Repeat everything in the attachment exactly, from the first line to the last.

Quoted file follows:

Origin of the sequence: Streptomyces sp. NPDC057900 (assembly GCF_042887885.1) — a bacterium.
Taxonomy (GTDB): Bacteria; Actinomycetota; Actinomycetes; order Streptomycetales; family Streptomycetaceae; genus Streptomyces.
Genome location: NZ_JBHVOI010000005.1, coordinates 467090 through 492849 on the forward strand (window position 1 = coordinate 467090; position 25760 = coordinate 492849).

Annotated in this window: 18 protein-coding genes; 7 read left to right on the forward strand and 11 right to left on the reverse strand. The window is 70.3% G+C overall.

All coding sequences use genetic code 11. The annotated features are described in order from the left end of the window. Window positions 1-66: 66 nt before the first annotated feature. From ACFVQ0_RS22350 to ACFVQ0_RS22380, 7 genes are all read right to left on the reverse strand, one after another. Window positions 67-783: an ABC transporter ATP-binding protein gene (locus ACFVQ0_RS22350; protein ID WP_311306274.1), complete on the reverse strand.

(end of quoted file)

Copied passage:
Origin of the sequence: Streptomyces sp. NPDC057900 (assembly GCF_042887885.1) — a bacterium.
Taxonomy (GTDB): Bacteria; Actinomycetota; Actinomycetes; order Streptomycetales; family Streptomycetaceae; genus Streptomyces.
Genome location: NZ_JBHVOI010000005.1, coordinates 467090 through 492849 on the forward strand (window position 1 = coordinate 467090; position 25760 = coordinate 492849).

Annotated in this window: 18 protein-coding genes; 7 read left to right on the forward strand and 11 right to left on the reverse strand. The window is 70.3% G+C overall.

All coding sequences use genetic code 11. The annotated features are described in order from the left end of the window. Window positions 1-66: 66 nt before the first annotated feature. From ACFVQ0_RS22350 to ACFVQ0_RS22380, 7 genes are all read right to left on the reverse strand, one after another. Window positions 67-783: an ABC transporter ATP-binding protein gene (locus ACFVQ0_RS22350; protein ID WP_311306274.1), complete on the reverse strand.